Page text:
ARC Seminar: Paul Statham: Public 'Barriers' to Islam?
MAR 02, 2017 | 4:30 PM TO 6:30 PM
The Graduate Center
365 Fifth Avenue
March 02, 2017: 4:30 PM-6:30 PM
Advanced Research Collaborative
ARC Seminar: Paul Statham: Public 'Barriers' to Islam? Examining How Political Debates and Public Opinion Shape the Inclusion of Muslims in Four European Countries
First, this presentation will briefly summarise and draw on the overall perspective, approach and findings of the applicant’s comparative European research on Islam/Muslims over the last 15 years. It will then zoom in on key findings from the specific analyses undertaken in the proposed project during the fellowship. This will be an original study of how a country’s institutional accommodation of Islam relates to: a) the way that the issue is (de)legitimated by the claims of political actors in mass mediated public debates; and b) the view on ordinary people living in that country on the issue. It examines the degree to which public debates act as a ‘barrier’ or ‘bridge’ to the socio-cultural integration of Muslims in the UK, France, Germany and the Netherlands. The cross-national comparative data-sets are original on: a) mass mediated public debates over Islam/Muslims; b) surveys with samples of Muslims and non-Muslims in the four countries. Finally, the findings on the variations and similarities between the four European countries will be presented briefly in relation to literature on Muslims in the US. This aims to draw out discussion not only on Europe, but also on possible reasons for the variations between the US and European countries.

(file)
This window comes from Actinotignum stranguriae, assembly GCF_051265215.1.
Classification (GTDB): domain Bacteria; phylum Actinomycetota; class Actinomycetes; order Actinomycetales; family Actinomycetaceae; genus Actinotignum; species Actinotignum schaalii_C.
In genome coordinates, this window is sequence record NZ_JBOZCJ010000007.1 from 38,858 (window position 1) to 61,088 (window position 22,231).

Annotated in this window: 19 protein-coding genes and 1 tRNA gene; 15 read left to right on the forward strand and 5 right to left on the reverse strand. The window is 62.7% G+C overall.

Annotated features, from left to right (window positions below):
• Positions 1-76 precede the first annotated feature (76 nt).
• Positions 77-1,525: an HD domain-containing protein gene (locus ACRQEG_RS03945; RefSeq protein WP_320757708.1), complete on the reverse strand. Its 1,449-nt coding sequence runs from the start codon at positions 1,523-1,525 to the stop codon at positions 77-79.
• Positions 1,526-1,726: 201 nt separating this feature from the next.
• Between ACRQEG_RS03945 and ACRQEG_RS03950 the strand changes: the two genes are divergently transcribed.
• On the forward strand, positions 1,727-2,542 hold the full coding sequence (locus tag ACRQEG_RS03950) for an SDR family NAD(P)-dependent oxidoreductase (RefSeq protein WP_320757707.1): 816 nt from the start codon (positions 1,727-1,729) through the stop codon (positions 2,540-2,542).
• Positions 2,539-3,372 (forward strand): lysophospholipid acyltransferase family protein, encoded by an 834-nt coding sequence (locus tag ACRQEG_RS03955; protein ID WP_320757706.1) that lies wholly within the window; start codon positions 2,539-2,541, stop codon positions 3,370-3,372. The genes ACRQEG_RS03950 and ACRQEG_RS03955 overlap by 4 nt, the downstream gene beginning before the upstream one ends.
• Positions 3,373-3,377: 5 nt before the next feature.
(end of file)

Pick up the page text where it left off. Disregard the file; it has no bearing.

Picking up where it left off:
Paul Statham is Professor of Migration and Director of the Sussex Centre for Migration Research (SCMR) in the School of Global Studies at the University of Sussex, UK. He is Editor-in-Chief of the Journal of Ethnic and Migration Studies (JEMS).
Paul is a political sociologist and his current research focuses on: the political accommodation of Islam and Muslim minorities in their Western societies of settlement; and mobility, migration and cultural interaction between Europe and SE Asia (Thailand), with a focus on lifestyle, retirement and marriage. He has written collaborative monographs, edited volumes, more than 60 articles in refereed journals and books. His books include Contested Citizenship: Immigration and Cultural Diversity in Europe (Minnesota UP 2005), The Making of a European Public Sphere (Cambridge UP 2010), and The Politicization of Europe (Routledge 2013). Paul was formerly a Professor at the University of Bristol and the University of Leeds, UK. He was a Researcher at the Wissenschaftszentrum Berlin (WZB), Germany, and completed his doctoral research at the European University Institute (EUI) in San Domenico di Fiesole, Italy.